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Octopus Mating Session Called Off At Seattle Aquarium Due To Fears Of Cannibalism

Update Date: Feb 16, 2016 10:44 AM EST

On Valentine's Day, Seattle Aquarium cancelled a scheduled date and octopus mating session. The fears were that everyone would be able to see an act of cannibalism, CNN reports.

Amazingly, Kong, one of their octopi, was too big to get a good mate. This 70-pound octopus would end up eating rather than dating a smaller female, they feared.

"We've never seen an animal that was ready to mate that was smaller than 35 pounds. Beyond that, we won't even bother," said Tim Carpenter, the aquarium's curator of fish and invertebrates.

Kong is a Giant Pacific octopus. His kind can live for three to five years, at which age they weigh 90 pounds. But it's only at that ripe, old age of five that they begin to get the love bite and feel the need to breed, like poor Kong, who had to give up kissing a blind date on Valentine's Day, in case he ate her instead.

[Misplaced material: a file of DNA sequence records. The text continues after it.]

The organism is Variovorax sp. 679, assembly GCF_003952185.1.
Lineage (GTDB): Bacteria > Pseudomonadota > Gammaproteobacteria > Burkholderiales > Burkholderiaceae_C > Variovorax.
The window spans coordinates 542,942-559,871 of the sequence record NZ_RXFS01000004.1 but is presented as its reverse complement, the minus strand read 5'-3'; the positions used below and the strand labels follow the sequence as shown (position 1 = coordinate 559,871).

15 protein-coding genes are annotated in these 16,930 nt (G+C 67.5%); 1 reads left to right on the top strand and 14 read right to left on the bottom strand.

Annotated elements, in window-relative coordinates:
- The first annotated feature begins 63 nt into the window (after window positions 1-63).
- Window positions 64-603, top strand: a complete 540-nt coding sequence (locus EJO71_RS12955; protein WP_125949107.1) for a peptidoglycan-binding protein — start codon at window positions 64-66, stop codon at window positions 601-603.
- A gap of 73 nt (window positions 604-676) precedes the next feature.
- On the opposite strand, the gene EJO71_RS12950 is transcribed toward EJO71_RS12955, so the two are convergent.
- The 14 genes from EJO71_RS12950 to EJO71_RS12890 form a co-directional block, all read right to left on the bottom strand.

On the contrary, the aquarium had divers that swam in sync with the giant octopus so that onlookers had a good scene they could watch.

One decade ago, they had placed an octopus inside the same tank as a shark. The onlookers had to see quite a terrible sight of one eating the other.

Now which one did the eating?

Not the shark, as you might think, but the octopus. It quickly attacked and gulped down the shark while visitors could only look on, Christian Science Monitor reports.

That was why Seattle Aquarium had to play spoilsport this time. Thankfully, Kong didn't try to eat the divers, but he had to settle down with swimming with them rather than the ladies.

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